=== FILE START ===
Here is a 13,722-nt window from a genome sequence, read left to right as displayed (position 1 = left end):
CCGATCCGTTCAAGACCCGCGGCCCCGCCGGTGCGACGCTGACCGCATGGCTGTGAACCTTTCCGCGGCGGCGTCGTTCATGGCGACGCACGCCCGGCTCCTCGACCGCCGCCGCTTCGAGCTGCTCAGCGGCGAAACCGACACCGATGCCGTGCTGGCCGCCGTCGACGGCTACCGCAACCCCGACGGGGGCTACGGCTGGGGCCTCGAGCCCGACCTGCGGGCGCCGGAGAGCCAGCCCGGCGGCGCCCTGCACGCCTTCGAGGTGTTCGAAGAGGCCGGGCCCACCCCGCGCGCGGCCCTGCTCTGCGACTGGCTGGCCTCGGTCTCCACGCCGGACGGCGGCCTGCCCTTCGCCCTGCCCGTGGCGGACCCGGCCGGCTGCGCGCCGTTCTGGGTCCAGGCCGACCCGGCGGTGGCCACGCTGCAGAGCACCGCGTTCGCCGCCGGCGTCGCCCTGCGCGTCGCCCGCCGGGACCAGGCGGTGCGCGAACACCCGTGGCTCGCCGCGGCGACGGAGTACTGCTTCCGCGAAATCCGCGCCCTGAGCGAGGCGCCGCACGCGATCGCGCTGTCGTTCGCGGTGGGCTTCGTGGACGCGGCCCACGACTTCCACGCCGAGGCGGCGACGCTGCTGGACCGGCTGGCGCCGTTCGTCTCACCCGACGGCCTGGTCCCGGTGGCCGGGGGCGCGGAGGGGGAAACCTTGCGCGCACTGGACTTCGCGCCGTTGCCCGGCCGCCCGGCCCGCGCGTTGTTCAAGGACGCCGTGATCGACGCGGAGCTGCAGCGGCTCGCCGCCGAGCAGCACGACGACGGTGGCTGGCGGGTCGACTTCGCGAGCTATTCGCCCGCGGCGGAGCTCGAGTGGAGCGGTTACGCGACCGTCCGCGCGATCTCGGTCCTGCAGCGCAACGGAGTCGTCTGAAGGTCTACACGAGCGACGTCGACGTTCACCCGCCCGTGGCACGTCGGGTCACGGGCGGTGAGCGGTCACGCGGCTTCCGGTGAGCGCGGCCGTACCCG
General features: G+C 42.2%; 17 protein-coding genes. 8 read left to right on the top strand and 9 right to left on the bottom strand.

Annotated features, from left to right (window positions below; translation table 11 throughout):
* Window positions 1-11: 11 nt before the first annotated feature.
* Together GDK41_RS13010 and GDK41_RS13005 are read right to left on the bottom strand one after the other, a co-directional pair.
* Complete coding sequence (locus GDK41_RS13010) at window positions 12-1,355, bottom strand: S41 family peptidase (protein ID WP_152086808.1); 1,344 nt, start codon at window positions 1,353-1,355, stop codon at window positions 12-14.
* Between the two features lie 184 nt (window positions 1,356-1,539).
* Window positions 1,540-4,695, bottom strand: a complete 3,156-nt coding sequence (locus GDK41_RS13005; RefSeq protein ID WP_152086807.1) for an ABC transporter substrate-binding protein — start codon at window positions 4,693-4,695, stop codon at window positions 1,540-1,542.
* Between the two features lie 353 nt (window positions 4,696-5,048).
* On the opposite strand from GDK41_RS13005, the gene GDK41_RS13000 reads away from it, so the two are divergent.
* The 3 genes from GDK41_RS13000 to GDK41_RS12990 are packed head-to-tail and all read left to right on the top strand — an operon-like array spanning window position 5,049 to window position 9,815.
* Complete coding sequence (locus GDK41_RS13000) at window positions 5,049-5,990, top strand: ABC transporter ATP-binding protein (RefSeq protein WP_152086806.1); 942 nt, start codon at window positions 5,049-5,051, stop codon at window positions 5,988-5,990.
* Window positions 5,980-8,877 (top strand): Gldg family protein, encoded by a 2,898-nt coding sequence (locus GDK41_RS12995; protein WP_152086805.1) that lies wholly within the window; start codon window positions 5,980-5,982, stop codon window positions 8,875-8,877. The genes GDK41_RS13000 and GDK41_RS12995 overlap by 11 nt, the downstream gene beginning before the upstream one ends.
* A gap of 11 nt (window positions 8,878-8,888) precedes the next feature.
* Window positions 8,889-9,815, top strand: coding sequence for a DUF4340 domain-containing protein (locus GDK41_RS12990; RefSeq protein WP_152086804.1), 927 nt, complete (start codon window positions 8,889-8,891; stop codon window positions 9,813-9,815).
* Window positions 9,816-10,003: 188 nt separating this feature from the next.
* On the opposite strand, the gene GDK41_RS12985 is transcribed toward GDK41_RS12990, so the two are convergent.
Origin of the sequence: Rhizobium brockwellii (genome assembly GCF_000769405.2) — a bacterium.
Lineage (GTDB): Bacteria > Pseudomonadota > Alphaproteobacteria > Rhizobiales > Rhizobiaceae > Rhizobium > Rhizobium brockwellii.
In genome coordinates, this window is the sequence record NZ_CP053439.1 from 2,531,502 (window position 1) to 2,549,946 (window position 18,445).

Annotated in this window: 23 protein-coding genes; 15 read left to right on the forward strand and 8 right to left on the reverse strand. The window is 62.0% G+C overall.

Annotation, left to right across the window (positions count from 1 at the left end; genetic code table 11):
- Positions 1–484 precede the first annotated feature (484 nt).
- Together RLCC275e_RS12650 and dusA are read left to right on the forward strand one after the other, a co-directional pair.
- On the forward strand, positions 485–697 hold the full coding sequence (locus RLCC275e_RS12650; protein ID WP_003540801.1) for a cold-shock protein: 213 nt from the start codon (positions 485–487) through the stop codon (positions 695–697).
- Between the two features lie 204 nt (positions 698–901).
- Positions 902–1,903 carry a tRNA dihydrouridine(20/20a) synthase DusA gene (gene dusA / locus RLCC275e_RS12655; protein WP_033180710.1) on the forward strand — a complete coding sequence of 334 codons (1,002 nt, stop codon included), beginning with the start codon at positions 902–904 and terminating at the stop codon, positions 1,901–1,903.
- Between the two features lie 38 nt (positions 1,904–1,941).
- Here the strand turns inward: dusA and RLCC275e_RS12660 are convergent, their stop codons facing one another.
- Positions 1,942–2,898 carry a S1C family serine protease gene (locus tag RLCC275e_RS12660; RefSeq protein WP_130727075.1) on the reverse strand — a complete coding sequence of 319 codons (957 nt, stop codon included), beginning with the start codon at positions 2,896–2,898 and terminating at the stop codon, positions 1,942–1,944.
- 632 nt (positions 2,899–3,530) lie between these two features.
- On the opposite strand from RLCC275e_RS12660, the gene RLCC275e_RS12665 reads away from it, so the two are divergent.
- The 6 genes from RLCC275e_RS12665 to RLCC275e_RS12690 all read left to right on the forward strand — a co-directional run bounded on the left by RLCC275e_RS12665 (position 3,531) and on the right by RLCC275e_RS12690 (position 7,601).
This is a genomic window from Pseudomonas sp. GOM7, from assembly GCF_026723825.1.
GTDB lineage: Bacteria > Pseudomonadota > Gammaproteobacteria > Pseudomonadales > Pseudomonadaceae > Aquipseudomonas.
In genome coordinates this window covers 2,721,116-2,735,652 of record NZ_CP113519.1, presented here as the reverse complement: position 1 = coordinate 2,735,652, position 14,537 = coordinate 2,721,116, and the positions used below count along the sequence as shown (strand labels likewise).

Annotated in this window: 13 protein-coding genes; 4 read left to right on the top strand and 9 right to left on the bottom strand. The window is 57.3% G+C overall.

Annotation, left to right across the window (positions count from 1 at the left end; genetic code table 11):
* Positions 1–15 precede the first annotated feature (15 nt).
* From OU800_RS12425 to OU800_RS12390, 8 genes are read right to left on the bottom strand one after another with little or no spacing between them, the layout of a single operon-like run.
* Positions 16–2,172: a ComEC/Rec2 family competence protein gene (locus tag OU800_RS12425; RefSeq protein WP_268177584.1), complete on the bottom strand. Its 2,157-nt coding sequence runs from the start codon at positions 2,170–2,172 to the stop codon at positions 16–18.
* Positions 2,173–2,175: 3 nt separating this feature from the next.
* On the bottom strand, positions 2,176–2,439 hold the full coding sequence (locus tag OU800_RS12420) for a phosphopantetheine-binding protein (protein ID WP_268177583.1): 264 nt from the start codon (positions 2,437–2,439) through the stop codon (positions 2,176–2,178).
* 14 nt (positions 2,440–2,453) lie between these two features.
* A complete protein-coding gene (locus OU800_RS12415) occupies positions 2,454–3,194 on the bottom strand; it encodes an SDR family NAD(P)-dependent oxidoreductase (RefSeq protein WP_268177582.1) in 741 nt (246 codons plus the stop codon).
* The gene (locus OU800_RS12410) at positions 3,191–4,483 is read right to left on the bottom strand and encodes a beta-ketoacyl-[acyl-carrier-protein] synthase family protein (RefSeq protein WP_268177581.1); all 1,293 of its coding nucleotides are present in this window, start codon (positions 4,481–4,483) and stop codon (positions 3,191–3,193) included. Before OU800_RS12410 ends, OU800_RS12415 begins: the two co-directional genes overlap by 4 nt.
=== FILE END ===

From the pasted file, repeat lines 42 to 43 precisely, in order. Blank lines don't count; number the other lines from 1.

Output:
* Positions 16–2,172: a ComEC/Rec2 family competence protein gene (locus tag OU800_RS12425; RefSeq protein WP_268177584.1), complete on the bottom strand. Its 2,157-nt coding sequence runs from the start codon at positions 2,170–2,172 to the stop codon at positions 16–18.
* Positions 2,173–2,175: 3 nt separating this feature from the next.